Guruianu and Andrievskikh elucidate a trend of coproduction between capitalist fetishization and increasing production of the digital. The ubiquity of technology and the digitalization of information that follows from it carries several threats to cultural and historical identities. First, because objects are repositories of memory, a decrease in personal objects (think toys, diaries, card collections) leads to a decrease in physical space for memory to occupy. Moreover, in the digital realm, everything exists in a perpetual present, threatening the value we derive from chronological orientation of objects (such as the order of a book). It begins to feel like Guruianu and Andrievskikh are adding to the potential for materialist anxiety. Here, as in the government reports that haunt my pedagogy, the individual seems diminished. But it is against these larger movements of capital-driven consumption and fetishization that the authors’ answer to an agentive form of composition begins to emerge. That answer is revision of the archive (216).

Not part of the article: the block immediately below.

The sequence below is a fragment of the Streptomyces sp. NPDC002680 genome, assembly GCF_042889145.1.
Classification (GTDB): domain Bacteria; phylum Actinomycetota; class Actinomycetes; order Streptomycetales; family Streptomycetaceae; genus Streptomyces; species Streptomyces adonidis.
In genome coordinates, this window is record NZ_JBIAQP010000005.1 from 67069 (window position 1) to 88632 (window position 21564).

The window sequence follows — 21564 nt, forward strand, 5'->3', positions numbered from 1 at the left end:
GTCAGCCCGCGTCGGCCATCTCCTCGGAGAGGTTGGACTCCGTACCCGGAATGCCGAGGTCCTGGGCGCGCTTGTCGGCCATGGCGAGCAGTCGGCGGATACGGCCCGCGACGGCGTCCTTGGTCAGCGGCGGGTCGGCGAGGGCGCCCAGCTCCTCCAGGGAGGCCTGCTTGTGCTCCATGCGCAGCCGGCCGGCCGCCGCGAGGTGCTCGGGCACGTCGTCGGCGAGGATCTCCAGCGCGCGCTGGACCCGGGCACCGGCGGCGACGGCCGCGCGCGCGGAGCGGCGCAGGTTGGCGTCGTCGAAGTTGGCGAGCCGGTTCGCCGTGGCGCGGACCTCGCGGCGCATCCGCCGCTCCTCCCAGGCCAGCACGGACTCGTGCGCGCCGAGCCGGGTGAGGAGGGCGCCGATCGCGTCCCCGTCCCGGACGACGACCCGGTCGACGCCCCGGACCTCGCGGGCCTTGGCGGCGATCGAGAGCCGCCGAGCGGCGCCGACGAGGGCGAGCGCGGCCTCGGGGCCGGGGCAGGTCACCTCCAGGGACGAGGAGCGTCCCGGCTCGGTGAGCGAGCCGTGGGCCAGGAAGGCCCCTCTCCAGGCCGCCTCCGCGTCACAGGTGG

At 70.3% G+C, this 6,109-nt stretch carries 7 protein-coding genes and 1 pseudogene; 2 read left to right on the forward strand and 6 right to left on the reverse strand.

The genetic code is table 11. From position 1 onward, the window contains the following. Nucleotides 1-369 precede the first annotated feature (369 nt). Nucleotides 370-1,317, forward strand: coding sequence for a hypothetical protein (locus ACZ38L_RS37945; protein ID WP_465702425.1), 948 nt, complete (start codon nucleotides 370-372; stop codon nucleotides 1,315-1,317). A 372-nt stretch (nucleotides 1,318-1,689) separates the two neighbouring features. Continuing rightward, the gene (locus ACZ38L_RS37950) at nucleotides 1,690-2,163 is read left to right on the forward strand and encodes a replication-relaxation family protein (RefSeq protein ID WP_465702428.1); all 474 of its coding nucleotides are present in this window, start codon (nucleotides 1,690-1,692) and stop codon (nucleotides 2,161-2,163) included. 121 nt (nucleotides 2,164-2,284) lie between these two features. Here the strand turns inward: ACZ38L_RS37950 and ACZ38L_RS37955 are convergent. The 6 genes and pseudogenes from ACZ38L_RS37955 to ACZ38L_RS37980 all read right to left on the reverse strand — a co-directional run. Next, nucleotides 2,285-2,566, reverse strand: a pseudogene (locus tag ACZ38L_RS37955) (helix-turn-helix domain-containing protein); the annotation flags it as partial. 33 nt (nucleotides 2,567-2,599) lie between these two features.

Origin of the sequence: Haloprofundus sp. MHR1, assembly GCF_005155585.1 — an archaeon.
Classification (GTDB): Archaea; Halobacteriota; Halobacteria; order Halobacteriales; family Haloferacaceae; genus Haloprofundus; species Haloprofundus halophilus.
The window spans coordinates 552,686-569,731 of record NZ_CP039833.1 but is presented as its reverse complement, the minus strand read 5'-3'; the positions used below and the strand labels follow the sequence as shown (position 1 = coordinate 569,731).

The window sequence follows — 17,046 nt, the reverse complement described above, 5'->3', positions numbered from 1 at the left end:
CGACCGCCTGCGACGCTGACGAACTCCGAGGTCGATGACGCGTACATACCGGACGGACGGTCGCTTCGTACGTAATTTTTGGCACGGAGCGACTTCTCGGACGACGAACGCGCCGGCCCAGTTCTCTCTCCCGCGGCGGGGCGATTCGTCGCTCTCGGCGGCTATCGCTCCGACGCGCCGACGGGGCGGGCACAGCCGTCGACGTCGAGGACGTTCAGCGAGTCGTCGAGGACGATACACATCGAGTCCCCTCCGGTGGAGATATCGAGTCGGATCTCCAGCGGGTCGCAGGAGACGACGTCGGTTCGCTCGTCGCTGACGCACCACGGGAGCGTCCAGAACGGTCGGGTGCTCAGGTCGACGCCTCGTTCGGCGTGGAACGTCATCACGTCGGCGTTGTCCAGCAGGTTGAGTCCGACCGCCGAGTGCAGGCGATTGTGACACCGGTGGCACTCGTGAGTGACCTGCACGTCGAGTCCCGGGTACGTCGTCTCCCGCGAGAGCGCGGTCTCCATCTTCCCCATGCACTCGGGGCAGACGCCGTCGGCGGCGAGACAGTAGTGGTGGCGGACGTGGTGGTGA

Public museums and government archives create hegemonic lines that both endorse and homogenize historical narratives. Personally curated collections, on the other hand, can disrupt such centers of power. In response to the loss of privacy, individuation, and the threat of destruction, Guruianu and Andrievskikh argue that we look inward, to the collections of material objects we gather around us and through which we understand something about ourselves. The items we choose to keep, often beyond their intended purpose, become our own museums. Andrievskikh relates this emphasis on personal identity to storytelling. I understand it as an open storying of ourselves—a place from which we might perform some sort of personal literature review or criticism of our relationships with our material nexus of objects. It is an opportunity not just to perform our identities, but to invent new interpretations of those identities as we do so.